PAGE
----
London's Pulse: Medical Officer of Health reports 1848-1972

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Hanover Square 1890

[Report of the Medical Officer of Health for Hanover Square, The Vestry of the Parish of Saint George]

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3
From Table 1a we see that the death-rate of London
proper is also exceedingly low, viz.: 17.4, or more than 1
per thousand lower than in 1888, when the death-rate was
lower than that of any preceding year; it is thus clear
that the past year has been exceedingly healthy, not only
in this Parish but in London generally.
The death-rate of greater London, with a population of
5,642,015, was only 16.8, or 1 per thousand lower than the
preceding year, but it will be observed over 2½ per thousand
higher than the death-rate of this Parish.
The death-rate of the 28 largest English towns was ID'S,

As usual the deathrate of this Parish was lower than that of any one of the 28 largest English towns, the nearest to it being—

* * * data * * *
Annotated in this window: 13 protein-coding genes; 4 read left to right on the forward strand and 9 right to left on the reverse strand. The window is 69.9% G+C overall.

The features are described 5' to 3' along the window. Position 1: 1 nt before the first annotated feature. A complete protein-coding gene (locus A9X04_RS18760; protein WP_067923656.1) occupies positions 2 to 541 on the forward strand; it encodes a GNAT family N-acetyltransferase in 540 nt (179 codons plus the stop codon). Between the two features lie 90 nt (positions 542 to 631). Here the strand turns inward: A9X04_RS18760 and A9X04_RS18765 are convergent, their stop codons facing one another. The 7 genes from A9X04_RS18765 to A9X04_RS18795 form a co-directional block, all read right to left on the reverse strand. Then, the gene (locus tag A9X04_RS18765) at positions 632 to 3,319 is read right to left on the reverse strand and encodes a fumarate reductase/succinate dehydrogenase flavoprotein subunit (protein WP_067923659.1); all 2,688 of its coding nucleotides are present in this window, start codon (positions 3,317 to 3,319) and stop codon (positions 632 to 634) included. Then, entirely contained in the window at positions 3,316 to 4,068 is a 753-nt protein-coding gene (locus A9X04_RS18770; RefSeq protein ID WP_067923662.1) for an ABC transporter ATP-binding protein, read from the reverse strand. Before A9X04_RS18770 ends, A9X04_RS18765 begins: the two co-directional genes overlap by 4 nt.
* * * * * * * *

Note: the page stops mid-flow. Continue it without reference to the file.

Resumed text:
Brighton15.1
Derby16.4
Leicester16.9
Nottingham17.0
Bristol17.6
Birkenhead17.8
Portsmouth18.1
Norwich18.4
Birmingham18.7
Huddersfield18.8
and the highest being—
Plymouth25.2
Newcastle25.2
Blackburn25.5
Manchester26.7
Preston20.0
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The average death-rate of 50 other large town districts
in England was 18.7, being somewhat higher than in 1888
and 1.3 per thousand higher than in London


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